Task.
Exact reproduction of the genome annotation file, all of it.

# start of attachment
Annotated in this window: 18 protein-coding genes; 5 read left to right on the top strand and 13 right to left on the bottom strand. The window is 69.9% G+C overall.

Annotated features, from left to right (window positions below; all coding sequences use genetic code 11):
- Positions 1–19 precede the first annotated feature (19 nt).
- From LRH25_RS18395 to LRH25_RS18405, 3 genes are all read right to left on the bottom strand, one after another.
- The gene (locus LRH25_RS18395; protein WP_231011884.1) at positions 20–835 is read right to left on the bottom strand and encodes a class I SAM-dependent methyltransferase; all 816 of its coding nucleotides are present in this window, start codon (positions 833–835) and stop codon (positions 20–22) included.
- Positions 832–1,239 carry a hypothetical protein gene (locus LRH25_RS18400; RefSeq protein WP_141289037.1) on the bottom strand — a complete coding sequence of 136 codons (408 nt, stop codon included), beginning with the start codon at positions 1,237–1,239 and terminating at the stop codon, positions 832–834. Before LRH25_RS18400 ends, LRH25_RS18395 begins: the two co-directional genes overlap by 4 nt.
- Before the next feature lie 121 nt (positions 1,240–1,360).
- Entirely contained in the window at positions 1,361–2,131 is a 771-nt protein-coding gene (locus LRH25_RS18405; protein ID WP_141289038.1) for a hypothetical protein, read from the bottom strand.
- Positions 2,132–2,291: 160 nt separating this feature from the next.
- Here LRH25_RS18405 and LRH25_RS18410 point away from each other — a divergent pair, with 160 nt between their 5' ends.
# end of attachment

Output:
Annotated in this window: 18 protein-coding genes; 5 read left to right on the top strand and 13 right to left on the bottom strand. The window is 69.9% G+C overall.

Annotated features, from left to right (window positions below; all coding sequences use genetic code 11):
- Positions 1–19 precede the first annotated feature (19 nt).
- From LRH25_RS18395 to LRH25_RS18405, 3 genes are all read right to left on the bottom strand, one after another.
- The gene (locus LRH25_RS18395; protein WP_231011884.1) at positions 20–835 is read right to left on the bottom strand and encodes a class I SAM-dependent methyltransferase; all 816 of its coding nucleotides are present in this window, start codon (positions 833–835) and stop codon (positions 20–22) included.
- Positions 832–1,239 carry a hypothetical protein gene (locus LRH25_RS18400; RefSeq protein WP_141289037.1) on the bottom strand — a complete coding sequence of 136 codons (408 nt, stop codon included), beginning with the start codon at positions 1,237–1,239 and terminating at the stop codon, positions 832–834. Before LRH25_RS18400 ends, LRH25_RS18395 begins: the two co-directional genes overlap by 4 nt.
- Before the next feature lie 121 nt (positions 1,240–1,360).
- Entirely contained in the window at positions 1,361–2,131 is a 771-nt protein-coding gene (locus LRH25_RS18405; protein ID WP_141289038.1) for a hypothetical protein, read from the bottom strand.
- Positions 2,132–2,291: 160 nt separating this feature from the next.
- Here LRH25_RS18405 and LRH25_RS18410 point away from each other — a divergent pair, with 160 nt between their 5' ends.